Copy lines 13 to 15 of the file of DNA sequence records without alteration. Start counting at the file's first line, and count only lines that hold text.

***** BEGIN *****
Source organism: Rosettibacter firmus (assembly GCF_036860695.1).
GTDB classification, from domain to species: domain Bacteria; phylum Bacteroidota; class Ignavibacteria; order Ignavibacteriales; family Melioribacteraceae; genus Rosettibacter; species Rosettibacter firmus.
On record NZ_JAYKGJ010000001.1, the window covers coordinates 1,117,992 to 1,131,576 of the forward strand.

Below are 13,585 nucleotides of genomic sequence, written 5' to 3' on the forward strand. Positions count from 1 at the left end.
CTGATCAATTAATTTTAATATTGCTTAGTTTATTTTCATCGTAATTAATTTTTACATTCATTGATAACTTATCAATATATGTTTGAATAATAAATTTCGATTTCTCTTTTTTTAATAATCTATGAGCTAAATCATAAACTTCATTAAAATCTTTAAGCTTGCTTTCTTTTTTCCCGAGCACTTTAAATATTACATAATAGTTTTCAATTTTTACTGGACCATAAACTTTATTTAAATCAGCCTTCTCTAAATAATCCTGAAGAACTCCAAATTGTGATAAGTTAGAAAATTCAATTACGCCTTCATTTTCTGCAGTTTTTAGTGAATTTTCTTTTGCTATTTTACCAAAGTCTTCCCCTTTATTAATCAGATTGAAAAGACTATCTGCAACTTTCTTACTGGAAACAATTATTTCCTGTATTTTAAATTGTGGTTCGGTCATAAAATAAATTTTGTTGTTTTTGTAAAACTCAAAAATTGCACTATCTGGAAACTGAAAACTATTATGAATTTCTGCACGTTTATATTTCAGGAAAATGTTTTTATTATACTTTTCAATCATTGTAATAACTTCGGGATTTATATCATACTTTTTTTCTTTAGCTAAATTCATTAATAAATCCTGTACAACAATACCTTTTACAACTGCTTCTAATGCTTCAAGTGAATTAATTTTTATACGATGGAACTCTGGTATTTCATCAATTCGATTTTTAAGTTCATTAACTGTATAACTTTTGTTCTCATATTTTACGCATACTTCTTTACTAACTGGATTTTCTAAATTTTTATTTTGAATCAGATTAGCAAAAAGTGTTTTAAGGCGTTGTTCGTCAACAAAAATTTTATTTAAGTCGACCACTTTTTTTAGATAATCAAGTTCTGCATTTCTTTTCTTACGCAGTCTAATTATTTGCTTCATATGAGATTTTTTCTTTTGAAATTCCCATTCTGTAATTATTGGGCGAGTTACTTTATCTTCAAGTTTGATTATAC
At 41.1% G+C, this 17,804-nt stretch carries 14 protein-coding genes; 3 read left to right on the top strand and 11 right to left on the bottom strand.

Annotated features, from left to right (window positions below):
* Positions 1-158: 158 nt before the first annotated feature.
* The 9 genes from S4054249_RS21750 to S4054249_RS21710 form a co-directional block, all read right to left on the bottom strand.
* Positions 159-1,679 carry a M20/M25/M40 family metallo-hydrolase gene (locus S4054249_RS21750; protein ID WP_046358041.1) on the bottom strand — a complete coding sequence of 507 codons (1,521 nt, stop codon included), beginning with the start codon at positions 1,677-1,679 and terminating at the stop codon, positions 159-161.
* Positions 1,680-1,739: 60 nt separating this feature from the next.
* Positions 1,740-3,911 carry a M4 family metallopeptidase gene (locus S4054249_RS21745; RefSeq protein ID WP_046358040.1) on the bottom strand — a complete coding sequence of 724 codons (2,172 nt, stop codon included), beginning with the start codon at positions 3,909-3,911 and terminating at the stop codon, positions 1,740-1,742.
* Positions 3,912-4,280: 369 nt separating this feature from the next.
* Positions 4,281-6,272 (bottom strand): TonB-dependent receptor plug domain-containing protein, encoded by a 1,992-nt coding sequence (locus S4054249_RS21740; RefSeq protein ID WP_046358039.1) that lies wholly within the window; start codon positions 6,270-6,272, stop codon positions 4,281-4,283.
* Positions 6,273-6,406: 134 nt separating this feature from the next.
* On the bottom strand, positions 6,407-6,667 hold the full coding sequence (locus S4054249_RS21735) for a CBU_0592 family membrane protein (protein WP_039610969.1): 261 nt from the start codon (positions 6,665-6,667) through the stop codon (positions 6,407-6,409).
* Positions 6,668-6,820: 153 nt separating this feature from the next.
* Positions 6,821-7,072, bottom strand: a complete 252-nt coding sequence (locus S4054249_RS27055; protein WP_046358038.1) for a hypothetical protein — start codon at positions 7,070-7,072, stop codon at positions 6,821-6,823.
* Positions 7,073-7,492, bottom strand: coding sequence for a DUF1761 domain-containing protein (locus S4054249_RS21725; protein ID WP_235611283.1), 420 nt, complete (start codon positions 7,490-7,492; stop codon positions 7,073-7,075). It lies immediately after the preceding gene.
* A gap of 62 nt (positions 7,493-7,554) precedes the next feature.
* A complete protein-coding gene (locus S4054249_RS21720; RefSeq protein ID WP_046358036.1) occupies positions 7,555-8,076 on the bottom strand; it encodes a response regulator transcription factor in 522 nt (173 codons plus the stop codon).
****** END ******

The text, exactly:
* Positions 3,912-4,280: 369 nt separating this feature from the next.
* Positions 4,281-6,272 (bottom strand): TonB-dependent receptor plug domain-containing protein, encoded by a 1,992-nt coding sequence (locus S4054249_RS21740; RefSeq protein ID WP_046358039.1) that lies wholly within the window; start codon positions 6,270-6,272, stop codon positions 4,281-4,283.
* Positions 6,273-6,406: 134 nt separating this feature from the next.